Trans Mountain is 'the kind of place to draw the line,' says environmentalist Bill McKibben
Renowned climate-change activist visits protesters, says we're running out of time to switch to renewables
A prominent U.S. environmentalist who, 30 years ago, wrote the first book on global warming for a general audience visited Vancouver on the weekend to bolster opponents of the Trans Mountain pipeline expansion and help raise money for their legal defence fund.
Bill McKibben, author of End of Nature and more than a dozen other books, also toured the Kwekwecnewtxw, or First Nation watch house, in Burnaby, B.C., which lies adjacent to the Kinder Morgan tank farm where more than 200 people have been arrested for breaking a court-ordered injunction.
McKibben, 57, says he's impressed with the commitment and calmness of protesters vowing to keep the pipeline from being built.
The founder of 350.org took questions at CBC News Vancouver on Sunday.
Why was it important for you to come here?
People all around the world are watching what's going on on Burnaby Mountain right now.
The key issues for most people here are, what will happen when the oil spills into Burrard Inlet and what does it mean for ... Native sovereignty?
For the world there is also the dimension of, we need to keep that carbon in the ground. The climate crisis has reached the point where we just don't have room for huge new flows of carbon into the atmosphere.
What do you make of polls saying it's a vocal minority that is against the project, and that the majority of Canadians support this pipeline?
In the end, political reality and polling results and things are important ... but it gets trumped by reality.
Physics doesn't care what the polling results are. If we put that carbon in the atmosphere it's going to heat the planet.
How do you keep going on this message for decades?
There are times when it's quite depressing and the things that buoy me up are, one, that there is a big movement that has risen around the planet.
Two, unlike 30 years ago, we know what the answer is. The engineers have done such a good job in bringing down the cost of sun and wind that they're the cheapest way to generate power in most of the world now.
Three, I hold out hope that when change comes, it will come quickly.
The only thing that worries me is what a short period of time we have. Climate change is the first really timed test that humans have come up against. If we don't solve it soon, we won't solve it.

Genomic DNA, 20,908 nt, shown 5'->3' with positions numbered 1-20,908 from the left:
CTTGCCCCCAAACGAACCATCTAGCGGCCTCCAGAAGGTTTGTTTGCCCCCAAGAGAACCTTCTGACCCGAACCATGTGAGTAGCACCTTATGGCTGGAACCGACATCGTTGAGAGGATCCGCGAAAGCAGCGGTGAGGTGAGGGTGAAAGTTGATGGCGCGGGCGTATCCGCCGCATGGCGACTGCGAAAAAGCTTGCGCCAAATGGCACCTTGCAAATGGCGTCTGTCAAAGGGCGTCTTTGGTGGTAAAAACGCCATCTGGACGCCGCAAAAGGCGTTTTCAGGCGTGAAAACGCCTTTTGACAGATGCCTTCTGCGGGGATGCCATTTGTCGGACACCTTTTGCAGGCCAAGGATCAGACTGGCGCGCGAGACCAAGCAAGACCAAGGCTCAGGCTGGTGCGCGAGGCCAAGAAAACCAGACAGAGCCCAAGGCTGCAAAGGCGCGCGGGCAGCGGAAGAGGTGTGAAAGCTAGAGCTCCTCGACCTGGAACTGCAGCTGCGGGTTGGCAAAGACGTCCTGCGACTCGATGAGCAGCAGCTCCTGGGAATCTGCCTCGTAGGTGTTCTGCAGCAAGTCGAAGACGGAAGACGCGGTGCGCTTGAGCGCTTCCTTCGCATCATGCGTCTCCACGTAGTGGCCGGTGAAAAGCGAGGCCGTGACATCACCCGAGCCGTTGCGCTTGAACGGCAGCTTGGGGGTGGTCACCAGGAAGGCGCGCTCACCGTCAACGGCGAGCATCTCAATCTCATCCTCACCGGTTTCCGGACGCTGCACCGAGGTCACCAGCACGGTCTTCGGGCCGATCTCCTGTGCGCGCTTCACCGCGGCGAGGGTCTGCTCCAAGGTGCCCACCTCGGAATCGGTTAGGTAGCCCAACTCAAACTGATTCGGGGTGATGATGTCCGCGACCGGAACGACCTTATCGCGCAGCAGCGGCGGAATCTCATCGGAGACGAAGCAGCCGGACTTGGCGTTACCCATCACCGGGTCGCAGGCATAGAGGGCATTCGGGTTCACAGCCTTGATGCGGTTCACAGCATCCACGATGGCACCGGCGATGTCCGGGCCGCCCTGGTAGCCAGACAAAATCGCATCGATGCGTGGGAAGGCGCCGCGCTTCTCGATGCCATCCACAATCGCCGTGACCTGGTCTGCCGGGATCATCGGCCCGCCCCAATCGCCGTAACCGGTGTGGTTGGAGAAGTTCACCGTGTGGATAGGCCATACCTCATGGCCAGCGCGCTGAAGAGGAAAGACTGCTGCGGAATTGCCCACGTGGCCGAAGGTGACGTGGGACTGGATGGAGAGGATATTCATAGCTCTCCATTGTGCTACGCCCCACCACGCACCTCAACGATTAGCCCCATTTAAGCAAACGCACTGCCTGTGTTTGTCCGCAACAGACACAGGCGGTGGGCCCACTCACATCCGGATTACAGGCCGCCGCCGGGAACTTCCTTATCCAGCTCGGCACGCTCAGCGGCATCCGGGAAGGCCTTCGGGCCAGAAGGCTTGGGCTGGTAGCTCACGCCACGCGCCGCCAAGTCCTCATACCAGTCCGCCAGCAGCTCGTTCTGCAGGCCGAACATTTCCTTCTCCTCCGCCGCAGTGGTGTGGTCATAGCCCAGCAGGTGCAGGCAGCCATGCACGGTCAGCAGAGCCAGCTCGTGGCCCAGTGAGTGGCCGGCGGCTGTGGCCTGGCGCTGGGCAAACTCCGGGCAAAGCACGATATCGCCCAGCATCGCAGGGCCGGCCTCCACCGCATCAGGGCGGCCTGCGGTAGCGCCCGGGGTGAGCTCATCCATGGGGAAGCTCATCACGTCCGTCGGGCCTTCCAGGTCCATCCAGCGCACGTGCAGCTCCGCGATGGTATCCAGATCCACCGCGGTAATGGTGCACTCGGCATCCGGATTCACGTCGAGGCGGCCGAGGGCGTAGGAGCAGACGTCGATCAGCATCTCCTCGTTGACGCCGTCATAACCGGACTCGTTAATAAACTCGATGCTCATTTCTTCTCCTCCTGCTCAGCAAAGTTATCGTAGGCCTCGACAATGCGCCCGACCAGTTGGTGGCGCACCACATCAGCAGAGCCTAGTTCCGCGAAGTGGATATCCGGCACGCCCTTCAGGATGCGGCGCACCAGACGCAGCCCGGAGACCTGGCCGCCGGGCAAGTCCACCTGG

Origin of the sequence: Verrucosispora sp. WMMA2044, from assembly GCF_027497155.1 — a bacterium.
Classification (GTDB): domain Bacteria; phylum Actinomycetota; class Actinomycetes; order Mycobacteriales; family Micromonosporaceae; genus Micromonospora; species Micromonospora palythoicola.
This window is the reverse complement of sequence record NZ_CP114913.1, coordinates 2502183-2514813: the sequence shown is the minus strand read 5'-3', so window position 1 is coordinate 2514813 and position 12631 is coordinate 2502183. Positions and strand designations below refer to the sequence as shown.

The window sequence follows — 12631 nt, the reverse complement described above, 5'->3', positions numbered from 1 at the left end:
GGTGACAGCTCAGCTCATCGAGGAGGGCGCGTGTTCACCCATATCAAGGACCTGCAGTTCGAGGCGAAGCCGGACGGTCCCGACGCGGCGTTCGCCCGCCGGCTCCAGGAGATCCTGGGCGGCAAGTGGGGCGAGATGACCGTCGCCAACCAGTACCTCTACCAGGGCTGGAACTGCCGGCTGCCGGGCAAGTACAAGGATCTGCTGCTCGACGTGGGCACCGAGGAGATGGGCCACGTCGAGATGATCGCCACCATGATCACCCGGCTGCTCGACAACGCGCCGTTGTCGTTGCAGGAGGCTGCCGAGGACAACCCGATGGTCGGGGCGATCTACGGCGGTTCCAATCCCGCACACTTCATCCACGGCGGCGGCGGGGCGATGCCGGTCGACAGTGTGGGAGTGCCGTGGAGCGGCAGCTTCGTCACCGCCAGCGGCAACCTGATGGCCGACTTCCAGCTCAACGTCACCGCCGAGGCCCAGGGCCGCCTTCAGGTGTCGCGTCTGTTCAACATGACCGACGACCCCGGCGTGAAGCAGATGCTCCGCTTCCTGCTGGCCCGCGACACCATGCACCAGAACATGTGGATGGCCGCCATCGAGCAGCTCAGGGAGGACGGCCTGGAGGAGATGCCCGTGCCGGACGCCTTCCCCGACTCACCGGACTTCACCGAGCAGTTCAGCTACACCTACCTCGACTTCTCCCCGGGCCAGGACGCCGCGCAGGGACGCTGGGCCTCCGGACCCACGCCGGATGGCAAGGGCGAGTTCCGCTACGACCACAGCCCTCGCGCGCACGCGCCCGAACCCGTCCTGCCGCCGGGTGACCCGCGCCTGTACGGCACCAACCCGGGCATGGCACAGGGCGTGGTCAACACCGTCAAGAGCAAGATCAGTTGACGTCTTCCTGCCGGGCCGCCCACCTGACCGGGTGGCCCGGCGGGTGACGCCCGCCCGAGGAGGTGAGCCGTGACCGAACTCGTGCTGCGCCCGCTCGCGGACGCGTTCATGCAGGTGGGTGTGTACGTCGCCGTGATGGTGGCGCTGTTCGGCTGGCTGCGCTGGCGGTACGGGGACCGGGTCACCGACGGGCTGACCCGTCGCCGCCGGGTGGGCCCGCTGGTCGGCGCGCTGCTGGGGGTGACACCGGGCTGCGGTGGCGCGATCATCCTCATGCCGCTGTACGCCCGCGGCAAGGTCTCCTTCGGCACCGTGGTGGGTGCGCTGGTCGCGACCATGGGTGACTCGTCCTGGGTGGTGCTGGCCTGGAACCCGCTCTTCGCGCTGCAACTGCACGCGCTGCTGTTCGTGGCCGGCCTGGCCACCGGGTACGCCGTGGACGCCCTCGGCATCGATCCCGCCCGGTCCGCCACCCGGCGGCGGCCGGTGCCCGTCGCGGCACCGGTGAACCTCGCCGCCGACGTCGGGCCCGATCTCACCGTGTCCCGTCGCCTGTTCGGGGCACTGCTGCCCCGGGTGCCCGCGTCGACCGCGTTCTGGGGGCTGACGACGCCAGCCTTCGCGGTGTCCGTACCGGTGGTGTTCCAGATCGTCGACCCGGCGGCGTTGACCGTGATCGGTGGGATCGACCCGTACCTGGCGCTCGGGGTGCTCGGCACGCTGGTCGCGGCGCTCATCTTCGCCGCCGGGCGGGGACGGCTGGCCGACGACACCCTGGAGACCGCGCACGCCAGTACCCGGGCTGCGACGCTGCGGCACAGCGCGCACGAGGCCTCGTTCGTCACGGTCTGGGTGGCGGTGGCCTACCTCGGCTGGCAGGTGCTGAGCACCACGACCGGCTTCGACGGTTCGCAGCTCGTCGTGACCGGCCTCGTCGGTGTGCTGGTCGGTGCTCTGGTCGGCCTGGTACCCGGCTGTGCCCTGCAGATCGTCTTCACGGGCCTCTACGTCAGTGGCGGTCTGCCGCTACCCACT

How can proponents of the project and protesters try to reconcile?
The pipeline is a binary project. You either build it or you don't, right? So people have to take a stand. But I think that there is endless room for reconciliation over time.
It's very clear, for instance, where the jobs of the future lie — they lie in this conversion to renewable energy.
What parallels do you see in opposition to projects in the United States and here in Canada?
Everywhere with this fight, the message is the same. The past wants to just keep going a little while longer: one more pipeline, one more coal mine, just extend the business model another 10, 15 years, whatever.
But more and more people are realizing that we can't do that anymore.
It's at this point in human history, with the temperature rising, with the ice melting, with the chemistry of the ocean changing, we're at the point where we have to embrace the future and move quickly toward it.
What's your message to the average citizen who reads all these news stories but doesn't really know what to think?
If you really think that your grandkids are going to be powering their lives the same way we are and that that's going to work out alright, then the pipeline might make sense.
But if you have any sense of where the future is going and any hope that we might be able to move it in a better direction, then this is precisely the kind of place to draw the line.
This interview was condensed and edited for length and clarity.